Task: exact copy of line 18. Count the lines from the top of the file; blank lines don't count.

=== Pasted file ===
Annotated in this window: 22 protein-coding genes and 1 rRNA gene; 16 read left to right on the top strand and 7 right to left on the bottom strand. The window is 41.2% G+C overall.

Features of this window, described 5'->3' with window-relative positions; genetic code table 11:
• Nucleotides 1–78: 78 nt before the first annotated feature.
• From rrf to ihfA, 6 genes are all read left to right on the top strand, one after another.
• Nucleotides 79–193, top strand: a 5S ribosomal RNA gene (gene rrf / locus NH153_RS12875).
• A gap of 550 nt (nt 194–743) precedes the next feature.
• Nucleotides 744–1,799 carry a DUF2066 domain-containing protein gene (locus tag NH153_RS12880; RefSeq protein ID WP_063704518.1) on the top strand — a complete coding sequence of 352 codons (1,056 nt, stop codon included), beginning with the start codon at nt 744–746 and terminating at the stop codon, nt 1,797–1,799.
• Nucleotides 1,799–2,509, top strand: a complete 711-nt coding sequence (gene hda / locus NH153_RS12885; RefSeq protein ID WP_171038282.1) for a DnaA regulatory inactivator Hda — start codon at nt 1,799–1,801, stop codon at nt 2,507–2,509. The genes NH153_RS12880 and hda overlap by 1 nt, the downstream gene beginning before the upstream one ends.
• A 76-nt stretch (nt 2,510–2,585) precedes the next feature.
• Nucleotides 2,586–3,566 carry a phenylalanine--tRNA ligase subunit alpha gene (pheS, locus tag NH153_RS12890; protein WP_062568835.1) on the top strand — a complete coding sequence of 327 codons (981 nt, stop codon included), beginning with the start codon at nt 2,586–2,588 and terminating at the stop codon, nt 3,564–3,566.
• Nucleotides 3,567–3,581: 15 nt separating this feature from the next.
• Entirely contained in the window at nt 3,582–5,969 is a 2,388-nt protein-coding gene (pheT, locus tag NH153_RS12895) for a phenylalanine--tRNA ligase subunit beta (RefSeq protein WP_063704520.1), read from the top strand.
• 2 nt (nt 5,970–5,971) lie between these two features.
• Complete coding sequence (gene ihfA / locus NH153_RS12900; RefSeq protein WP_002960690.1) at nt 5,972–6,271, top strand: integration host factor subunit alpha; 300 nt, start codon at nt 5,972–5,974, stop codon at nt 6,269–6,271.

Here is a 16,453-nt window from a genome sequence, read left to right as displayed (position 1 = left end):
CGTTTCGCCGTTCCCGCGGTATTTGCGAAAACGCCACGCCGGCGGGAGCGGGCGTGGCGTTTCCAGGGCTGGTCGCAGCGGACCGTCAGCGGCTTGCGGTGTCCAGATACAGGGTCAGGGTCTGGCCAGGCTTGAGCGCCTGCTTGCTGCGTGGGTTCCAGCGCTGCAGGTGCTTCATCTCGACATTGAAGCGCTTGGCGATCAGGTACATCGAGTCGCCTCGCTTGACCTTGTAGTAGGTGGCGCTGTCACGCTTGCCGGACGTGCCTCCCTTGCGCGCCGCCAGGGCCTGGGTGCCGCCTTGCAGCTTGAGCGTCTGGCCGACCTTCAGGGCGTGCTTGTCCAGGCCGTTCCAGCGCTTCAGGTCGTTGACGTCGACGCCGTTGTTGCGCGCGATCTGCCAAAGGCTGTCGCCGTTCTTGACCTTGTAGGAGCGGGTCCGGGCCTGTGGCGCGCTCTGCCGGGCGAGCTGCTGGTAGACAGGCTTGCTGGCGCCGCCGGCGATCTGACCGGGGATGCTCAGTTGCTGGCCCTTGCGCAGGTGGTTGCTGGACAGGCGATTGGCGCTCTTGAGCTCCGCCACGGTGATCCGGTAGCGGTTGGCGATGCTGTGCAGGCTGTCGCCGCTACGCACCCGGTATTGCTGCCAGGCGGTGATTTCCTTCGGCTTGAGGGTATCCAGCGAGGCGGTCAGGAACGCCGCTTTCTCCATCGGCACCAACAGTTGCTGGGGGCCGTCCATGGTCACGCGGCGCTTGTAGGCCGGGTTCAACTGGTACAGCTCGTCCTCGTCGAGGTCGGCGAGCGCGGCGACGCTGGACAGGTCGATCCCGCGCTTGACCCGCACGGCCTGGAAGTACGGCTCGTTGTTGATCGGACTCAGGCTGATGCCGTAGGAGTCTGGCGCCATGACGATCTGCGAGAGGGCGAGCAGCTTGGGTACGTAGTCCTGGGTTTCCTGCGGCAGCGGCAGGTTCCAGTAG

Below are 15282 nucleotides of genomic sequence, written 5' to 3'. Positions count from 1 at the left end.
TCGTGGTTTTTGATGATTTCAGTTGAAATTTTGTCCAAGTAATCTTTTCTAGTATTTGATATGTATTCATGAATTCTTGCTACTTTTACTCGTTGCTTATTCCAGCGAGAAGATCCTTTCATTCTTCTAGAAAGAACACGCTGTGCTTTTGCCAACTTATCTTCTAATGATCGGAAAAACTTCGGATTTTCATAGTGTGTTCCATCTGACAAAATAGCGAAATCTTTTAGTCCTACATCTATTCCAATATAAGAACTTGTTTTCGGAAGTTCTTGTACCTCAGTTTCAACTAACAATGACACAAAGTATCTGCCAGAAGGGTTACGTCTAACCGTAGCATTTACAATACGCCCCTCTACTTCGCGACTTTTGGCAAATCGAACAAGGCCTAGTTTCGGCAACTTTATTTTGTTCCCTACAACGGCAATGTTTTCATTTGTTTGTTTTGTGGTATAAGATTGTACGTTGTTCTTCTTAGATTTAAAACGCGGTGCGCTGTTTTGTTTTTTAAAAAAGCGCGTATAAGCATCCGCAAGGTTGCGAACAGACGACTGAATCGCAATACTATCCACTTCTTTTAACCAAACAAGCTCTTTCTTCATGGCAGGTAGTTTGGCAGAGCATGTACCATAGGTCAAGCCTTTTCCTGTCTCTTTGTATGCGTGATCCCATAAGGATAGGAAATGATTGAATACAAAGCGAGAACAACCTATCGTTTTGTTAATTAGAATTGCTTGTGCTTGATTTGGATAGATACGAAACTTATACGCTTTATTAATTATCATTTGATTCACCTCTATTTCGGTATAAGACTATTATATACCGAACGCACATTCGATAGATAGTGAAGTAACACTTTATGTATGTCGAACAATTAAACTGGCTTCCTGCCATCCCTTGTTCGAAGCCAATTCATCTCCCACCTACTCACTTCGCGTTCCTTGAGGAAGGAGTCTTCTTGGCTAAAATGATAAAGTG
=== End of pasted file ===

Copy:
TCGTGGTTTTTGATGATTTCAGTTGAAATTTTGTCCAAGTAATCTTTTCTAGTATTTGATATGTATTCATGAATTCTTGCTACTTTTACTCGTTGCTTATTCCAGCGAGAAGATCCTTTCATTCTTCTAGAAAGAACACGCTGTGCTTTTGCCAACTTATCTTCTAATGATCGGAAAAACTTCGGATTTTCATAGTGTGTTCCATCTGACAAAATAGCGAAATCTTTTAGTCCTACATCTATTCCAATATAAGAACTTGTTTTCGGAAGTTCTTGTACCTCAGTTTCAACTAACAATGACACAAAGTATCTGCCAGAAGGGTTACGTCTAACCGTAGCATTTACAATACGCCCCTCTACTTCGCGACTTTTGGCAAATCGAACAAGGCCTAGTTTCGGCAACTTTATTTTGTTCCCTACAACGGCAATGTTTTCATTTGTTTGTTTTGTGGTATAAGATTGTACGTTGTTCTTCTTAGATTTAAAACGCGGTGCGCTGTTTTGTTTTTTAAAAAAGCGCGTATAAGCATCCGCAAGGTTGCGAACAGACGACTGAATCGCAATACTATCCACTTCTTTTAACCAAACAAGCTCTTTCTTCATGGCAGGTAGTTTGGCAGAGCATGTACCATAGGTCAAGCCTTTTCCTGTCTCTTTGTATGCGTGATCCCATAAGGATAGGAAATGATTGAATACAAAGCGAGAACAACCTATCGTTTTGTTAATTAGAATTGCTTGTGCTTGATTTGGATAGATACGAAACTTATACGCTTTATTAATTATCATTTGATTCACCTCTATTTCGGTATAAGACTATTATATACCGAACGCACATTCGATAGATAGTGAAGTAACACTTTATGTATGTCGAACAATTAAACTGGCTTCCTGCCATCCCTTGTTCGAAGCCAATTCATCTCCCACCTACTCACTTCGCGTTCCTTGAGGAAGGAGTCTTCTTGGCTAAAATGATAAAGTG